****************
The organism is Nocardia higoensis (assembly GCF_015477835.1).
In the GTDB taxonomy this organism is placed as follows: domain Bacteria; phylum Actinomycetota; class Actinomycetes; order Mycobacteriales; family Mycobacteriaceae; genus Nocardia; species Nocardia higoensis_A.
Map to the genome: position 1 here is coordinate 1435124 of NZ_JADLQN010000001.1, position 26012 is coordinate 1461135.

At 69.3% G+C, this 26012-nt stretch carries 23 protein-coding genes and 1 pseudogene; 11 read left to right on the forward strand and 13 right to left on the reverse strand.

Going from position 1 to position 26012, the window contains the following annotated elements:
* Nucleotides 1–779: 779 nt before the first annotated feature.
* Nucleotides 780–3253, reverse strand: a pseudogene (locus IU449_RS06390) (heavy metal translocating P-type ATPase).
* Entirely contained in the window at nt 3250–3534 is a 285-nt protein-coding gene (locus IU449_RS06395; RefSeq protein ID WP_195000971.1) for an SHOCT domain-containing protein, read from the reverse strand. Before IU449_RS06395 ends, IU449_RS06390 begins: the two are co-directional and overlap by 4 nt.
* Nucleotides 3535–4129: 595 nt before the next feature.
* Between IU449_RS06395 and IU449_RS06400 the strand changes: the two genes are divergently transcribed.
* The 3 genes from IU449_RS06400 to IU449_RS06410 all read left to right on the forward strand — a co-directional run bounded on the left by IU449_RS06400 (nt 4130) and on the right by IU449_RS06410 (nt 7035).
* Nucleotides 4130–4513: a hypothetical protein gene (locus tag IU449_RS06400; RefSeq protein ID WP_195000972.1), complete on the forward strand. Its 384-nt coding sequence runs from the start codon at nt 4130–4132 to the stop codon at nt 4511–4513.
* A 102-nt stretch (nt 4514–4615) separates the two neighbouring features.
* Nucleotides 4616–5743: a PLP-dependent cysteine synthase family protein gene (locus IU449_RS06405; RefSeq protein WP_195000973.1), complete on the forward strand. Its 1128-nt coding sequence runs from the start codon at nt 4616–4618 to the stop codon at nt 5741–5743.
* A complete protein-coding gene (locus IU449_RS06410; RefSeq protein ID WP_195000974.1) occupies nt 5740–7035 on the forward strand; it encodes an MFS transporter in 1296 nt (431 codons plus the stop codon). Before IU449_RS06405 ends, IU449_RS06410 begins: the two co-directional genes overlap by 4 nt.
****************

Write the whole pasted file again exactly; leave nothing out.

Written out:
The organism is Nocardia higoensis (assembly GCF_015477835.1).
In the GTDB taxonomy this organism is placed as follows: domain Bacteria; phylum Actinomycetota; class Actinomycetes; order Mycobacteriales; family Mycobacteriaceae; genus Nocardia; species Nocardia higoensis_A.
Map to the genome: position 1 here is coordinate 1435124 of NZ_JADLQN010000001.1, position 26012 is coordinate 1461135.

At 69.3% G+C, this 26012-nt stretch carries 23 protein-coding genes and 1 pseudogene; 11 read left to right on the forward strand and 13 right to left on the reverse strand.

Going from position 1 to position 26012, the window contains the following annotated elements:
* Nucleotides 1–779: 779 nt before the first annotated feature.
* Nucleotides 780–3253, reverse strand: a pseudogene (locus IU449_RS06390) (heavy metal translocating P-type ATPase).
* Entirely contained in the window at nt 3250–3534 is a 285-nt protein-coding gene (locus IU449_RS06395; RefSeq protein ID WP_195000971.1) for an SHOCT domain-containing protein, read from the reverse strand. Before IU449_RS06395 ends, IU449_RS06390 begins: the two are co-directional and overlap by 4 nt.
* Nucleotides 3535–4129: 595 nt before the next feature.
* Between IU449_RS06395 and IU449_RS06400 the strand changes: the two genes are divergently transcribed.
* The 3 genes from IU449_RS06400 to IU449_RS06410 all read left to right on the forward strand — a co-directional run bounded on the left by IU449_RS06400 (nt 4130) and on the right by IU449_RS06410 (nt 7035).
* Nucleotides 4130–4513: a hypothetical protein gene (locus tag IU449_RS06400; RefSeq protein ID WP_195000972.1), complete on the forward strand. Its 384-nt coding sequence runs from the start codon at nt 4130–4132 to the stop codon at nt 4511–4513.
* A 102-nt stretch (nt 4514–4615) separates the two neighbouring features.
* Nucleotides 4616–5743: a PLP-dependent cysteine synthase family protein gene (locus IU449_RS06405; RefSeq protein WP_195000973.1), complete on the forward strand. Its 1128-nt coding sequence runs from the start codon at nt 4616–4618 to the stop codon at nt 5741–5743.
* A complete protein-coding gene (locus IU449_RS06410; RefSeq protein ID WP_195000974.1) occupies nt 5740–7035 on the forward strand; it encodes an MFS transporter in 1296 nt (431 codons plus the stop codon). Before IU449_RS06405 ends, IU449_RS06410 begins: the two co-directional genes overlap by 4 nt.